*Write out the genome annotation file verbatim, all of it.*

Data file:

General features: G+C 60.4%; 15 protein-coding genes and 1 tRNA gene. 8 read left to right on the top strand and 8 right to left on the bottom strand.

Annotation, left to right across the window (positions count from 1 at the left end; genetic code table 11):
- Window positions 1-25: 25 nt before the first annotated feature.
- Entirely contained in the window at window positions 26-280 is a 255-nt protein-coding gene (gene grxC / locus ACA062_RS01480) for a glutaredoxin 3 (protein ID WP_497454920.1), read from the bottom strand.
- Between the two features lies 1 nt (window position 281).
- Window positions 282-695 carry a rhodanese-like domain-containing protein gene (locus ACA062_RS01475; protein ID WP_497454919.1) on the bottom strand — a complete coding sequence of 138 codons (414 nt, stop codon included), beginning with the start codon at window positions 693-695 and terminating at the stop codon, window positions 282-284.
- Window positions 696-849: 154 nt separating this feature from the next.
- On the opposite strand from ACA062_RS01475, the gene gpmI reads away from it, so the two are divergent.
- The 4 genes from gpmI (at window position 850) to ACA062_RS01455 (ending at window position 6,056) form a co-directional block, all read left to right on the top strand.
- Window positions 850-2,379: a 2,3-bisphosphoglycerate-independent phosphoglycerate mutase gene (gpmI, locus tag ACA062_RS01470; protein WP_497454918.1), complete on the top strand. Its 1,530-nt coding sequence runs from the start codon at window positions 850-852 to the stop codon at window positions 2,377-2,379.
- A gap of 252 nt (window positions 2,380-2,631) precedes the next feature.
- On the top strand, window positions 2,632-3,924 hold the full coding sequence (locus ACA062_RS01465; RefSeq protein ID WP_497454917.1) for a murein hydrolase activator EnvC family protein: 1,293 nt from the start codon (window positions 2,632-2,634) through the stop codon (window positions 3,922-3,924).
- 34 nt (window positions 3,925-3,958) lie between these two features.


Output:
General features: G+C 60.4%; 15 protein-coding genes and 1 tRNA gene. 8 read left to right on the top strand and 8 right to left on the bottom strand.

Annotation, left to right across the window (positions count from 1 at the left end; genetic code table 11):
- Window positions 1-25: 25 nt before the first annotated feature.
- Entirely contained in the window at window positions 26-280 is a 255-nt protein-coding gene (gene grxC / locus ACA062_RS01480) for a glutaredoxin 3 (protein ID WP_497454920.1), read from the bottom strand.
- Between the two features lies 1 nt (window position 281).
- Window positions 282-695 carry a rhodanese-like domain-containing protein gene (locus ACA062_RS01475; protein ID WP_497454919.1) on the bottom strand — a complete coding sequence of 138 codons (414 nt, stop codon included), beginning with the start codon at window positions 693-695 and terminating at the stop codon, window positions 282-284.
- Window positions 696-849: 154 nt separating this feature from the next.
- On the opposite strand from ACA062_RS01475, the gene gpmI reads away from it, so the two are divergent.
- The 4 genes from gpmI (at window position 850) to ACA062_RS01455 (ending at window position 6,056) form a co-directional block, all read left to right on the top strand.
- Window positions 850-2,379: a 2,3-bisphosphoglycerate-independent phosphoglycerate mutase gene (gpmI, locus tag ACA062_RS01470; protein WP_497454918.1), complete on the top strand. Its 1,530-nt coding sequence runs from the start codon at window positions 850-852 to the stop codon at window positions 2,377-2,379.
- A gap of 252 nt (window positions 2,380-2,631) precedes the next feature.
- On the top strand, window positions 2,632-3,924 hold the full coding sequence (locus ACA062_RS01465; RefSeq protein ID WP_497454917.1) for a murein hydrolase activator EnvC family protein: 1,293 nt from the start codon (window positions 2,632-2,634) through the stop codon (window positions 3,922-3,924).
- 34 nt (window positions 3,925-3,958) lie between these two features.